And, we’d be remiss if we didn’t highlight Fortes’ exceptional cocktail list, which, like everything the restaurant does, combines an appreciation for the classic with the innovation of the contemporary, changing with the seasons.

“Obviously we have our classic cocktails, which are tried, tested and true. But we do have some new, unique cocktails in Whistler,” Sych says. “We have a great beverage department, and they really take mixology seriously.”


One of Cliff Crawford’s main goals since taking over the executive chef role last November at the Fairmont Chateau Whistler has been to take the luxury hotel’s highly regarded cuisine and make it more accessible for the average diner.

“I like everything to be approachable,” says the New Brunswick native. “The East Coast is very approachable. There’s just a very home-style feel to it, so my approach now is not necessarily comfort food, I would say, but I definitely want it to be approachable and offer something for everyone.”

That’s not to say Crawford’s style is provincial by any means. Like a lot of hotel chefs, Crawford has spent his culinary career in a variety of locations near and far, from two seasons spent in Nantucket, Mass. to stints in Jasper, Newfoundland, Bermuda, and, most recently, Chicago.

It’s given him a depth of experience and culinary inspiration that speaks to his passion for seafood in various ways.

“I still love the East Coast seafood, but what I love here about the West Coast is that it’s similar but different,” he explains. “The oysters are different here. We have Dungeness crab here instead of lobster— crab is one of my favourite things.”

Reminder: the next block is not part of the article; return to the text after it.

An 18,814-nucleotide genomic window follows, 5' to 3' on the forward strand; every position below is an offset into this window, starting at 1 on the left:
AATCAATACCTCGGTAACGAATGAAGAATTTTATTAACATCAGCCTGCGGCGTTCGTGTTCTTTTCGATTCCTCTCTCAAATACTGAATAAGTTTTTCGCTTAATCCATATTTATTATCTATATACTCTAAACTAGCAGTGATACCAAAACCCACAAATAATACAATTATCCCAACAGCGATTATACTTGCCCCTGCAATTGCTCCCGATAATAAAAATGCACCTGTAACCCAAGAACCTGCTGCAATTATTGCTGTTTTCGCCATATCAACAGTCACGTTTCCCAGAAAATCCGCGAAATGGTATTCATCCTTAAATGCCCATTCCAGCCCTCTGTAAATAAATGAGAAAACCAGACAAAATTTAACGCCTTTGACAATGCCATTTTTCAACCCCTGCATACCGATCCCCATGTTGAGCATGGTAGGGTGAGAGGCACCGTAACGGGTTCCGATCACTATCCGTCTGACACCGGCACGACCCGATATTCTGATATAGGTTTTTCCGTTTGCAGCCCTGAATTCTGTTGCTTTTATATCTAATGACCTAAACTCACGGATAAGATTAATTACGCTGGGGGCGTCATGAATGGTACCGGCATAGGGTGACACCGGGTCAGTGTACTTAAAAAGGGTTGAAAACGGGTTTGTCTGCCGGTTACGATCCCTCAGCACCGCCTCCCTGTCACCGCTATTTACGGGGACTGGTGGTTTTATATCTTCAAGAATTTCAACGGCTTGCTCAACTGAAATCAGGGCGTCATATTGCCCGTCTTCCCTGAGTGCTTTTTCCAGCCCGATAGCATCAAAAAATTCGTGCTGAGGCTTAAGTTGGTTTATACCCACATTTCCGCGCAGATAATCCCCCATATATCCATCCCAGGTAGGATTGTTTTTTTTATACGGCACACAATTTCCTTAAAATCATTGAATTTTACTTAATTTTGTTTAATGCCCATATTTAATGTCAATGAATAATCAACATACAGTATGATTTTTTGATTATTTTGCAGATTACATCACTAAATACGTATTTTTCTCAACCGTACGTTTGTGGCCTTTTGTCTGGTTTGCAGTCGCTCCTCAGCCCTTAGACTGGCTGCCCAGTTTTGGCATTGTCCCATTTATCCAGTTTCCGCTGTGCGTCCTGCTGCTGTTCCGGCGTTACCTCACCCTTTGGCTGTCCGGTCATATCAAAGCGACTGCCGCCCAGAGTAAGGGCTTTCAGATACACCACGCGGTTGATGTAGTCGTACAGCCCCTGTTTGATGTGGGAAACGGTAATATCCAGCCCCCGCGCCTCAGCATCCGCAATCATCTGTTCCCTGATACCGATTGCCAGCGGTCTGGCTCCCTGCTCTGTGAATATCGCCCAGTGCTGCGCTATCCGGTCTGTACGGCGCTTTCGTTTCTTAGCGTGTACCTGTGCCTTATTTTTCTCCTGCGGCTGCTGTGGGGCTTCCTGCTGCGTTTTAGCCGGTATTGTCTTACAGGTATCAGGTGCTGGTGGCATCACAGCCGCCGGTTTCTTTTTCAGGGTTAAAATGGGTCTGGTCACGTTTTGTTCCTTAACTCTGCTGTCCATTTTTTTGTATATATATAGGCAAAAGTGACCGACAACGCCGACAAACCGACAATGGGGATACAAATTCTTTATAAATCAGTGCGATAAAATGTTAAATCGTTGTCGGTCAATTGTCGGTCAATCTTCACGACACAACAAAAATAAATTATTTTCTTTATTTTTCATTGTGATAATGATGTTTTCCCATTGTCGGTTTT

And of course, the West Coast salmon. Take the cedar-planked king salmon loin at The Grill Room served with with grilled citrus, roasted garlic and red chili.

Heading the culinary teams at the Fairmont Chateau’s five in-house restaurants, Crawford is also a sucker for the fondue at The Chalet, the hotel’s whimsical winter dining experience, as well as the sticky date pudding at The Grill Room, a recipe Crawford learned from an Australian chef in P.E.I.

“This particular recipe I happened to like a lot, and, initially, the recipe was a secret, and I’ve put it on the menu everywhere since,” he says. “I’m not sure what the Aussie chef might think about it. I haven’t seen him in 25 years. Back then we didn’t have Facebook or LinkedIn or anything. I guess I’ll have to look him up and thank him.”

This article originally appeared in the Summer 2023 issue of Whistler Magazine.